In our back yard here in Eden, we have a structure that we lovingly refer to as "the big ugly green thing". It started out life about twelve years ago as a two-story fort for our son. Tall and rustic, it blended into the piney woods that surround it. Over the years it has evolved into the "big ugly green thing". First, the bottom of the fort was closed in to house the lawn equipment. Then a larger edition was added on to the side to act as a "temporary shed" when we turned our garage into the new master bedroom and bathroom when my mother was going to be moving in with us seven years ago. As my son outgrew playing in the fort, the door and windows were eventually boarded up. The woodsy green that at one time blended into to the piney woods and matched the trim on the house has faded into a ...I can't even think of a word to describe the color(s). Thus the name "big ugly green thing".
Evidently, birds are color blind - or they have a passion for big ugly green things that in no way resemble a birdhouse or trees. For the past four years or so, every Spring Mr. and Mrs. House Wren have decided to take up residence there. The first year, we found an abandoned nest with 3 little pink speckled eggs in it. I'm certain that Sylvester, our neighbor's cat, had something to do with the fact that the nest was abandoned. For the next couple of years, we'd find empty nests hidden in boxes of nails, or plastic bins on the top shelf. We never knew when the nests were built or how many children they housed. This year, however, it's almost as though Mr. & Mrs. H.W. had some inkling that we'd be selling the house and moving on. Even though the shed has been cleaned out and there are only a few places that a nest could be hidden, they have once again graced us with there presence. My husband stumbled upon the nest one day when he was down there in the dark, scary "big ugly green thing" puting the lawnmower away. He looked at the new nest nestled among some plumbing fixures in an old milk crate and thought it was empty (like I said it's kind of dark and scary in there). He leaned in for a closer look, startled Mrs. H.W who in turn startled hubby. She flew off in one direction, he jumped back in the other direction and . . . well you get the picture. Once he forced his heart back into his chest, hubby peeked in the nest again and saw 4 little pink speckled eggs! A couple of weeks later, he peeked in again just in time to see a little brown head beginning to poke his head out of one of the shells. I've poked my head in several times and have had the joy of watching 4 little H.W.s in various stages of growth. It's been a treat and an honor to have been invited to watch such a miracle.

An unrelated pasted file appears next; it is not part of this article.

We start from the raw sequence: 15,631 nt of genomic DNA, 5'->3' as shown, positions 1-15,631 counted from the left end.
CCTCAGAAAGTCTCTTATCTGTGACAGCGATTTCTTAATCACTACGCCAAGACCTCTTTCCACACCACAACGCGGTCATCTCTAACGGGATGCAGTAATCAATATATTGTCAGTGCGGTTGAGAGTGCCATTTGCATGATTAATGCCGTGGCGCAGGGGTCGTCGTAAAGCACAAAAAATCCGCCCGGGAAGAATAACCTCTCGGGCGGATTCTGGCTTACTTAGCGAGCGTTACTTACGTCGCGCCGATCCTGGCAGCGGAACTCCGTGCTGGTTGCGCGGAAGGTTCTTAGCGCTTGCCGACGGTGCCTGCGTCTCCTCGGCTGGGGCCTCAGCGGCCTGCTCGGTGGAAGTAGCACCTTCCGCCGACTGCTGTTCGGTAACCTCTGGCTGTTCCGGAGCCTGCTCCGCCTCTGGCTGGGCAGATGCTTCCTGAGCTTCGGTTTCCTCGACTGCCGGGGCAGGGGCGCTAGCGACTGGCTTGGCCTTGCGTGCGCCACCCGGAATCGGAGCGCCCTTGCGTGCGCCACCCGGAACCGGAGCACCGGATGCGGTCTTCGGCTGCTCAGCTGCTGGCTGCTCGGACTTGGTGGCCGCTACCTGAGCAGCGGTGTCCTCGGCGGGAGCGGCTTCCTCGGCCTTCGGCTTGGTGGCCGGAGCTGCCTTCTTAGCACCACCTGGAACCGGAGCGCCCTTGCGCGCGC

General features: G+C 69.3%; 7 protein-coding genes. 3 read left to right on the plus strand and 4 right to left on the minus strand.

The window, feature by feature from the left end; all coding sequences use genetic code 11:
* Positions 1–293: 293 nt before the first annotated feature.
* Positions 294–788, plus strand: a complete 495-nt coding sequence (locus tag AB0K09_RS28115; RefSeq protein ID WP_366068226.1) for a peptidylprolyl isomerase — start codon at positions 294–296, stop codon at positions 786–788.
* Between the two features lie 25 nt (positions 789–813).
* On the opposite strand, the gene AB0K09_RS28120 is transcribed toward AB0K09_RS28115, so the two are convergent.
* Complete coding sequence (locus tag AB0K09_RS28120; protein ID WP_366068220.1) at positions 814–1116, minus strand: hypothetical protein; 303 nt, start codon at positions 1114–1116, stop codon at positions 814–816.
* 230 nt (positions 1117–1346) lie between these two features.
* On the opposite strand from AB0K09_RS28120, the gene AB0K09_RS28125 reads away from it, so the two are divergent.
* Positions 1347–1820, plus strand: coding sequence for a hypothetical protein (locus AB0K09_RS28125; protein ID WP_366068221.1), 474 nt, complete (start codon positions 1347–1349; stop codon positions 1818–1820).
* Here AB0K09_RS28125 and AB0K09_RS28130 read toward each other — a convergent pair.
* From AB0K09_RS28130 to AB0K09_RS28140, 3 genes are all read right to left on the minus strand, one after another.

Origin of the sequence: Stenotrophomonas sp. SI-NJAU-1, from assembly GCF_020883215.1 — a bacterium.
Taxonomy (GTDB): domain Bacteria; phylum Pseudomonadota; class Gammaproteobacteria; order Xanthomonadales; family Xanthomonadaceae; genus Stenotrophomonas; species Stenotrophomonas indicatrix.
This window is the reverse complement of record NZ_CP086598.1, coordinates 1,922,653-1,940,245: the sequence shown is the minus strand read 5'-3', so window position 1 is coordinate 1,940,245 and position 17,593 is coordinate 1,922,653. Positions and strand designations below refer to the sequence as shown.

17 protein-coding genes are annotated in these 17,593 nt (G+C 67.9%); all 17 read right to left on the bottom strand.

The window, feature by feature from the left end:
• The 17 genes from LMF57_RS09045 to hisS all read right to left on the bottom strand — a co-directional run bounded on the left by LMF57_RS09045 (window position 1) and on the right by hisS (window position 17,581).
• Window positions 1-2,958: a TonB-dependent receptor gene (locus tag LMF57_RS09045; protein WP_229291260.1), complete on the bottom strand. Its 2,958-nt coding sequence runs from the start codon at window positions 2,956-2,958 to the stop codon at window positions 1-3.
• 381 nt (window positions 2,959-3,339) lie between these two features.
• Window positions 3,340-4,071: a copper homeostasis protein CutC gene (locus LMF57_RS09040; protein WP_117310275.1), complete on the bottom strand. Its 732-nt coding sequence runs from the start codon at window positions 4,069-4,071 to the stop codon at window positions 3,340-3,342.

Now, I'm getting a little sad. It won't be long before the H.W. children will be ready to leave the nest. It won't be long before hubby and I will be moving on. I wonder how I can convey to the new owners that the structure in the back yard is really not a "big ugly green thing". It's a very LARGE birdhouse. And, if they are very, very patient next Spring Mr. and Mrs. H.W. may honor them by building a nest somewhere inside the "big green birdhouse" so that they can witness the wonders of nature first hand. Maybe they'll take the boards off of the windows and door so that their little girl can turn the fort into her very own castle. Maybe they'll see fit to paint it a different color. Or, maybe they'll decide to tear it down - in which case Mr. and Mrs. H.W. will have to find a new place to nest next Spring. Hmmmm. Maybe I should invite them to join us in Kentucky!